Background and Goal of Study:
MicroRNAs (miRNAs) provide posttranscriptional control of gene expression. These short, noncoding RNAs bind the 3’ untranslated region (3’UTR) of target messenger RNAs (mRNAs) causing mRNA degradation or translational inhibition. Recent studies demonstrate extensive miRNA changes following cerebral ischemia in animals and humans. To advance understanding individual miRNAs must be studied, and their targets identified. Since HSP70 chaperone family members and pro-survival members of the BCL2 apoptosis regulatory family are major protectors against stress induced cell death, we identified a miRNA that could influence these key proteins. The goal of this study was to validate potential targets of miR181 and assess the possible role of miR181 in outcome from ischemic brain injury.
Materials and Methods:
Using computational miRNA target prediction algorithms we identified potential miR-181 targets in 3’UTRs of HSP70 and BCL2 family members. Luciferase assays were used to confirm these targets. miRNA levels were assessed by quantitative RT-PCR, mRNA levels by RT-PCR, protein levels by western. Focal ischemia was transient suture occlusion of the middle cerebral artery (MCAO) in mice, infarct assessed by cresyl violet staining. miR181 levels were altered by intracerebroventricular injection of plasmid or antagomir. Primary cultures of astrocytes were used to assess the effect of miR-181 against in vitro ischemic injury.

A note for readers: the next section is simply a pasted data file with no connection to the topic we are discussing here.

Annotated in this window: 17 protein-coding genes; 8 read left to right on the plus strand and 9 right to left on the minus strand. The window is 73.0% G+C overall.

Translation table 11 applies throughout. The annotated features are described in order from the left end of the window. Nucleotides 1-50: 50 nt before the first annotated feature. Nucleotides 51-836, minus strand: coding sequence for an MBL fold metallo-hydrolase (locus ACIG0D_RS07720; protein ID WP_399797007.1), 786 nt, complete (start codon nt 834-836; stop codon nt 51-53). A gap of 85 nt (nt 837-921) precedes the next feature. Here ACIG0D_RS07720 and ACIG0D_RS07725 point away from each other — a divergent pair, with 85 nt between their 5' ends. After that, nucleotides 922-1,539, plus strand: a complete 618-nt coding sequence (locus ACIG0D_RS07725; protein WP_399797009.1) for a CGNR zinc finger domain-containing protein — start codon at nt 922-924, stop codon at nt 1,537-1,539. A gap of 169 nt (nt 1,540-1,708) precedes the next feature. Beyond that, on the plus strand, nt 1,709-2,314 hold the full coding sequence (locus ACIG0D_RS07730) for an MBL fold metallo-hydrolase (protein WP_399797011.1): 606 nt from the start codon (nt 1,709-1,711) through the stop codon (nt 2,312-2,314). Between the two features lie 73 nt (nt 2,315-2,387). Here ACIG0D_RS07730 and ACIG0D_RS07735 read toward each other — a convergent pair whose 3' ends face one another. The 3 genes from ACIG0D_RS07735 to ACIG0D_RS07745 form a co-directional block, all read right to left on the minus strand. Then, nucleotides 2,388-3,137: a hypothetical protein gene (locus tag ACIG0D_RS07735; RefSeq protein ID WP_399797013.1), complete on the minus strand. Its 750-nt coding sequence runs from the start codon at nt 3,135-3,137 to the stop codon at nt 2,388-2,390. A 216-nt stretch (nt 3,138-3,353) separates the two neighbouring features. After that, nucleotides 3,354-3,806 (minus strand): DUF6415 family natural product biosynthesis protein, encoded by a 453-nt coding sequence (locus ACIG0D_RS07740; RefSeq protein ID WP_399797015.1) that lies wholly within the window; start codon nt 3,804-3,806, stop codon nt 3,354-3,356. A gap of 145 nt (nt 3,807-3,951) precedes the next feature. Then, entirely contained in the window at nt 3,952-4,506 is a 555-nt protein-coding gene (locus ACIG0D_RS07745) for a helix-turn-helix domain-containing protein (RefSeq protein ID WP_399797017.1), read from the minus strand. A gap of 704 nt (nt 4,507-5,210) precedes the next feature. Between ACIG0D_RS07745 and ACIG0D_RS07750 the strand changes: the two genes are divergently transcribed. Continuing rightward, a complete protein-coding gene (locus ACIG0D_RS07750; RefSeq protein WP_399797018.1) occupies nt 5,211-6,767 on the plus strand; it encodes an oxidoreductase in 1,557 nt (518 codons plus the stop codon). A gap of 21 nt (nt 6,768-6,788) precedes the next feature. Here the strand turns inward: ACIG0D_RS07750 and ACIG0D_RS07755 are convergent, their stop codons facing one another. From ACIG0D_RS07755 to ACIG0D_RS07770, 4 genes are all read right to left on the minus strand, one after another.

Results and Discussion:
Luciferase assays confirmed that GRP78, the endoplasmic reticulum member of the HSP70 family, and antiapoptotic protein Bcl-2 are both targeted by miR-181, luciferase activity was reduced with wild type but not with mutated miRNA. In response to stroke miR-181 increases in the core, where cells die, but decreases in the penumbra, where cells survive, while protein levels of GRP78 show inverse changes. Increasing miR-181 levels using plasmid overexpression increased infarct volume significantly in mouse stroke. Conversely, reducing levels using antagomir was associated with reduced injury. We previously found protection by overexpression of GRP78 or Bcl-2 was associated with reduced oxidative stress and preserved mitochondrial function. Protection due to reduction of miR-181 in vitro was accompanied by increased GRP78 and Bcl-2 protein levels, reduced oxidative stress assessed with the fluorescent dye hydroethidine, and better preserved mitochondrial membrane potential using the fluorescent dye tetramethylrhodamine methyl ester.
Levels of miR-181 change in response to stroke, and manipulating levels of miR-181 changes infarct volume. Reduced miR-181 levels are associated with increased GRP78 and Bcl2, and protection from ischemic injury in vivo and in vitro. miRNAs may provide a novel therapeutic strategy for stroke protection.
Supported by NIH grants NS 053898 and GM 49831.
© 2012 European Society of Anaesthesiology